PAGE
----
In the heads of many the famous theme of the Olympics can be heard when the games are just around the corner. Such is the case now because the 2014 Winter Olympic Games located in Sochi, Russia are right around the corner. The modern Olympics have been around starting in 1896 in Athens, Greece, but the idea was conceived back in ancient Greece. It is one of the world’s grand sporting spectacles with countries competing years in advance for the chance to host the games. Whether it be the Summer or Winter games, they want to showcase to the world their country as seen in recent news by Japan being granted the 2020 Summer Games.
However, with the spotlight on a country and the desire to showcase their prowess there is a flip slide. That is, the Olympic spotlight can expose dirty underlings in a country. That is why the International Olympic Committee (IOC) incoporated a charter to make sure that host countries are governed by its rules and bylaws when hosting. The question that is asked is how much weight does it actually have on countries hosting? The IOC charter states in a quote to the Associated Press by the chairman of the IOC Coordination Committee, Jean-Claude Killy, “all segregation is completely prohibited, whether it be on the grounds of race, religion, color or other, on the Olympic territory.”
The key question is does “other” include sexual orientation? In June of this year, Russian President Vladamir Putin signed into Russian law, an act prohibiting the “propaganda of nontraditional sexual relations to minors”. It was hailed as a family values law for the Russian people. Human rights activists and groups just say its a law directly targeting the rights of the LGBT community. Now what actually happened when the IOC completed their last tour of Sochi before the 2014 Winter games? They simply said Russia respected the IOC charter and its cleared for launch.
Now comes the question is of credibility; Is the IOC Charter credible? After all, hundreds of countries participate in the Olympic Games and millions of tourist visit the host country. While you have to respect the sovereignty of the Russian nation, what about other member countries that have relaxed their anti-homosexual attitudes such as the United States? If the IOC’s goal is to promote healthy sporting competition between nations, can its’ charter be respected if a tourist or even an athlete is detained and charged under this law by Russian officials? The Russian government has said the law will apply to athletes and tourists. How can possible violators be protected? Anyone’s guess is as good as the next person’s because IOC insight was an idealistic promise, but no action plan. So is this charter and the IOC a credible protector of human rights for the citizens of the world that participate in one way or another in the games?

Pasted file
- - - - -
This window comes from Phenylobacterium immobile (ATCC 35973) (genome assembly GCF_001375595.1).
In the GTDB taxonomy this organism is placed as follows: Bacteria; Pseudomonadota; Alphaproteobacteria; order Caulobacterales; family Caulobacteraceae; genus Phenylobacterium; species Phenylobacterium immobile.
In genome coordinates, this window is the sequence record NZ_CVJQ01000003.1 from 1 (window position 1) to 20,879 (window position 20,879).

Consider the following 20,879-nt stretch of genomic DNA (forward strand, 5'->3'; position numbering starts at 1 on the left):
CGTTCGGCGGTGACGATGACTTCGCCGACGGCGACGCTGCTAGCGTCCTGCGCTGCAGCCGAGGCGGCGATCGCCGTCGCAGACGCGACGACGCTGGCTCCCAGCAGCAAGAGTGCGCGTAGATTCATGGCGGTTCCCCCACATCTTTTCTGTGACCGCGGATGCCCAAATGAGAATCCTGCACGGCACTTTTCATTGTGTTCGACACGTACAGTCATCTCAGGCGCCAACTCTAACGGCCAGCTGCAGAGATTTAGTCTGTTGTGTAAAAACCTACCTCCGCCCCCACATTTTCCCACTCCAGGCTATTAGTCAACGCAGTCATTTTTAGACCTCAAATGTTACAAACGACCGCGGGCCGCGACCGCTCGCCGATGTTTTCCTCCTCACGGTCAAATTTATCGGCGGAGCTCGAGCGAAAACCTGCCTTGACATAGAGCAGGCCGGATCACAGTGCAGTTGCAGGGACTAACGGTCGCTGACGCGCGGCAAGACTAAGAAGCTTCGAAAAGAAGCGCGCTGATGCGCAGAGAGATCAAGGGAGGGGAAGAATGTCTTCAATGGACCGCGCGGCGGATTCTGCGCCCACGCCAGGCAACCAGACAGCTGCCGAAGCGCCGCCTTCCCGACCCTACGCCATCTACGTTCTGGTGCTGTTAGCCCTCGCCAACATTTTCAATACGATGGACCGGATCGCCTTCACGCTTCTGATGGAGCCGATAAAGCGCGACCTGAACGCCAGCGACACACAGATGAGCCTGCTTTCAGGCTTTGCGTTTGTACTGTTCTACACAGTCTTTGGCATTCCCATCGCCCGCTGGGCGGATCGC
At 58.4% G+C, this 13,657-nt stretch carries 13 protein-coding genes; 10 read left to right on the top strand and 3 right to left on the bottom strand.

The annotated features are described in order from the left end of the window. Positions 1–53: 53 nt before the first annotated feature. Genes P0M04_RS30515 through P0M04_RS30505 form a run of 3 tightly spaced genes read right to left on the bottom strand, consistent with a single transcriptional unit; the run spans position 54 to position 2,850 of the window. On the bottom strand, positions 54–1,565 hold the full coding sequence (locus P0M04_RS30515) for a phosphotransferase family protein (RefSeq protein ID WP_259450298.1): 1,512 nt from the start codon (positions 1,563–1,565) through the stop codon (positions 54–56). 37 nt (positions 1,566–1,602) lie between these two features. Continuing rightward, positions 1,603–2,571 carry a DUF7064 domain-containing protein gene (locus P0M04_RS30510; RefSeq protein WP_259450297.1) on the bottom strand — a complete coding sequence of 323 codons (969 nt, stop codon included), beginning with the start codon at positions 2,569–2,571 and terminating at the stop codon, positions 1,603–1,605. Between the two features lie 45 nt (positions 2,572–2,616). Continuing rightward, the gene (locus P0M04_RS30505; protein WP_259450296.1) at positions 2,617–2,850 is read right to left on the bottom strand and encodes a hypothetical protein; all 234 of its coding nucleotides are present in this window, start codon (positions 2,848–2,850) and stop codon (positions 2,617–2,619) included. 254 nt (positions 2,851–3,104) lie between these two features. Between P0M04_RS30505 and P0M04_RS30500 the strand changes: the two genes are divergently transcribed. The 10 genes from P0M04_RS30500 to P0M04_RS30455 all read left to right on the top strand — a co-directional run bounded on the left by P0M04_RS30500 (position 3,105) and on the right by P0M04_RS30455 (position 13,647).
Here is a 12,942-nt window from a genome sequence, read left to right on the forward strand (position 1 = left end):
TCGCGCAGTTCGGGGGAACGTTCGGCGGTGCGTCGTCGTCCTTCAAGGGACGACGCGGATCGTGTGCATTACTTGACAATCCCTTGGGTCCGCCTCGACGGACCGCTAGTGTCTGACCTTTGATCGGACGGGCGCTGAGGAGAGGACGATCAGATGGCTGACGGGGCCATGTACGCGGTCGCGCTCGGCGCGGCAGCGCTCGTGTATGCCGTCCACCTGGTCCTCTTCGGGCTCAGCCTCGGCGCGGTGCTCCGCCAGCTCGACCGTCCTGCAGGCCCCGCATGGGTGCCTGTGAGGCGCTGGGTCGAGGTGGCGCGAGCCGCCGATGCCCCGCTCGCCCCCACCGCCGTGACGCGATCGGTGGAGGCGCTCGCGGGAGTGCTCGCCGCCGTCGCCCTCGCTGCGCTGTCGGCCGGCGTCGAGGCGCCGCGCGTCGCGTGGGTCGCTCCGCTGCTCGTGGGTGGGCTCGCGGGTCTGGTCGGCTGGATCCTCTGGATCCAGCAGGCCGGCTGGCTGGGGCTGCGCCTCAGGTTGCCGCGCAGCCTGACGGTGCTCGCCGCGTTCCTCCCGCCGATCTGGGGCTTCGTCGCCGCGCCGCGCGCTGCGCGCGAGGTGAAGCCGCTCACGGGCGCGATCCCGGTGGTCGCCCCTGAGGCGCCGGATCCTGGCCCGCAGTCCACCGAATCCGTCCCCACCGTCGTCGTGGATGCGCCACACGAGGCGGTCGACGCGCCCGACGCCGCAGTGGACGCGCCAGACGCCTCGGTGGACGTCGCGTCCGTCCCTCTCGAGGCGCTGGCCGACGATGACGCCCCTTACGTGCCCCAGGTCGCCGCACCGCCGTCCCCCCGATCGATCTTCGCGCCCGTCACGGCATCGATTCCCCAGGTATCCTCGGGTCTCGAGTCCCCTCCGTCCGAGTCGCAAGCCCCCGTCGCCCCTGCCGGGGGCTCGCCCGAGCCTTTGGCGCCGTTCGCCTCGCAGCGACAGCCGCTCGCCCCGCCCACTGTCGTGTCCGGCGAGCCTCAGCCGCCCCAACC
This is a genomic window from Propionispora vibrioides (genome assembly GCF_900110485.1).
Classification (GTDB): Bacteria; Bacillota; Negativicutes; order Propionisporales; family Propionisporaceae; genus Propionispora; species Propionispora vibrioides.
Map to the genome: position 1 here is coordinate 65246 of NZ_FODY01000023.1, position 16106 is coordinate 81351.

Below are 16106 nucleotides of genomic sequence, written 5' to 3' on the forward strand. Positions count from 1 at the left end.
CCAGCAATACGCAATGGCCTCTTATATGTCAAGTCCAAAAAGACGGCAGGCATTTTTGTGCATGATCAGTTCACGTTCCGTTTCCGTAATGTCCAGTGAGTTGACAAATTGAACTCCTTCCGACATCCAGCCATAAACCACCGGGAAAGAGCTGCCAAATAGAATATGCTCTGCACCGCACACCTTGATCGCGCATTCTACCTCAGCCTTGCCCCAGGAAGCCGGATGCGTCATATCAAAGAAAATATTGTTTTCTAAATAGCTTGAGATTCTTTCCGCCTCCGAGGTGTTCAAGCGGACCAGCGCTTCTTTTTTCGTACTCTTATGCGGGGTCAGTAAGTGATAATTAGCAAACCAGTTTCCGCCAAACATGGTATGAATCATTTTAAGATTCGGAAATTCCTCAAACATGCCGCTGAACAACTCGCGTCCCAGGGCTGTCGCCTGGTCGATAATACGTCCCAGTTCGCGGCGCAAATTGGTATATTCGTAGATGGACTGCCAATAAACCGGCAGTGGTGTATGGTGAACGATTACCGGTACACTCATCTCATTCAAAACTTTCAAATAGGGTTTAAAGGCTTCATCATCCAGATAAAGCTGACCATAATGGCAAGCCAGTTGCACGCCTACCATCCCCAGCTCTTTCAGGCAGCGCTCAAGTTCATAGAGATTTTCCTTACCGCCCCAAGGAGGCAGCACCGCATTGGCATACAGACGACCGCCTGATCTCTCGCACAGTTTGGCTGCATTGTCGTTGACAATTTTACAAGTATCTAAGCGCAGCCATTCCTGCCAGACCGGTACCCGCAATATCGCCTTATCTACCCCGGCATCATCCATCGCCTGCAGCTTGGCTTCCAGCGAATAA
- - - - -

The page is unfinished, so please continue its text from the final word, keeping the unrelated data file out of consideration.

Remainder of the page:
To quote Mr. Killy again he said, “Another thing I must add: the IOC doesn’t really have the right to discuss the laws in the country where the Olympic Games are organized. As long as the Olympic Charter is respected, we are satisfied, and that is the case.” Many Human Rights activists point out “other” is a pretty general term and could encompass segregation based on sexual orientation.
In 2008 there were protest of the Beijing Olympics due to China’s shaky Human Rights past, (i.e. 1.5 million people forcibly displaced by construction) but those game still went on and it is looking like the 2014 games in Sochi will too. It seems in some instances the IOC charter has the wishes to make countries hosting conduct themselves to the highest morality, but it seems that the IOC charter is a toothless dog with a loud bark.
Can the IOC charter really be a strong force for International law/thinking or is it just a morality game played to please participating countries? What, if any action could have the IOC taken?
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